After the Norman invasion, the English way of life began to affect how the Welsh lived, especially the gentry. The building of manor homes and castles, the acquisition and control of estates, the new clothing, jewelry, foods from the European Continent, the Near East, and Africa made changes that still exist.The gradual replacement of Welsh with the English language and the introduction of English law affected daily life in Wales.The life of the peasant farmers remained largely unchanged for a very long time. Real change commenced with the industrial revolution.
Wales had readily accepted the Romans. They intermarried and took advantage of Roman ideas and culture. They resisted the Anglo Saxons and maintained their Celtic culture. But now they faced a much greater threat.
For the Anglophobe, the Normans brought cultural disruption, slavery, and poverty.
For the Anglophile, the Normans brought European cuisine, religious diversity, and law and order.
Both are correct. The events of 1066 changed Wales forever. Wales would never go back to the way of life that existed before.
The Normans had conquered the Anglo Saxons. The Normans were the new English.
These English looked to the West. They saw the riches of Wales, the copper, gold, iron, the agricultural wealth. They also were aware of the military strength of the Welsh princes. Invasion became inevitable. Alliances were made, that were quickly broken by either side. The Welsh continued to fight among themselves, making them vulnerable. The English had already shown their military prowess by the defeat of the Saxons. Wales was next!
It is the 13th and 14th Centuries. Edward I – Longshanks, the Hammer of the Scots is on the throne. He has fought a civil war called the Baron’s War and has departed for the Crusades.During the Baron’s War, Llywelyn ap Gruffdd rebelled and refused to do homage to Edward. Llywelyn wanted independence, but Instead of a punishing invasion of Wales, Edward views it as a war of conquest. Edward prevails and in 1284, the Statute of Rhuddlan incorporated the Principality of Wales into England and set up a system of counties. English law was introduced for criminal cases, but the old Welsh Law from the days of Hywel Dda remained for civil matters.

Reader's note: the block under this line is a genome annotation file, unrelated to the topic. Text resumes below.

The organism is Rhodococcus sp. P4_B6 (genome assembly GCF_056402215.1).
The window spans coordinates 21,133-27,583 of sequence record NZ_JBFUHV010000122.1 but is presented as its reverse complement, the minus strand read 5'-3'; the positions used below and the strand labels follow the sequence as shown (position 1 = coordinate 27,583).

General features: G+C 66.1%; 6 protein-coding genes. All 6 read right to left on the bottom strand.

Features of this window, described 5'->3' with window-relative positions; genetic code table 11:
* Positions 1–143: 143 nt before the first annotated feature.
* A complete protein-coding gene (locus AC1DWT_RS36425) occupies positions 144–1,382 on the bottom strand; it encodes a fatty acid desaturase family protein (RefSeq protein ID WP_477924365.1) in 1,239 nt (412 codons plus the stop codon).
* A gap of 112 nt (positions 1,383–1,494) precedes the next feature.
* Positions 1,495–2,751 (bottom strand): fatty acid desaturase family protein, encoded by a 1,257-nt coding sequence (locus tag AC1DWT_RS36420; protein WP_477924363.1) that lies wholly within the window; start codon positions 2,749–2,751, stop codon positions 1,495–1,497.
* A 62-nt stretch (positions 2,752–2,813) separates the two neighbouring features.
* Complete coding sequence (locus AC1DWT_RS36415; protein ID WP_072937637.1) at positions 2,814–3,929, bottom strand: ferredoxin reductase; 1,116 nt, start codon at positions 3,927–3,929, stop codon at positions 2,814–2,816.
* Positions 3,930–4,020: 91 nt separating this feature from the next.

Castle building began in earnest to provide fortresses for English troops in order to control the rebellious Welsh. These castles included Beaumaris, Caernarfon, Conwy, and Harlech.  
Starting with Edward I, the following kings ruled up to Henry Tudor

Edward I

Edward II

Edward III

Richard II

Henry IV

Henry V

Henry VI

Edward IV

Edward V

Richard III (Defeated at Bosworth) 

(Beginning of the Tudor line)

The Vikings. The Vikings raided the coast of Wales. Several Welsh communities were settled by Vikings and still bare Viking names. Skokholm, Skomer, Fishguard, and Swansea are examples. Viking raids were first recorded in the year 852. Attacks were made in Anglesey and Gwynedd.  The Vikings were defeated by Rhodri Mawr who killed the Danish Viking leader Gorm in 855. Vikings invaded Anglesey in 903 after being driven out of Dublin. The last Viking raids ended about the year 1000. The Vikings may have considered Wales and a trading stopover in route from Denmark to the Orkney Islands and Ireland. There was intermarriage between the Vikings and the Celts of Wales. Gruffudd ap Cynan, a Welsh prince had Danish ancestry. He used Viking type raids and warfare himself, having assembled a Hiberno-Norse fleet to practice piracy.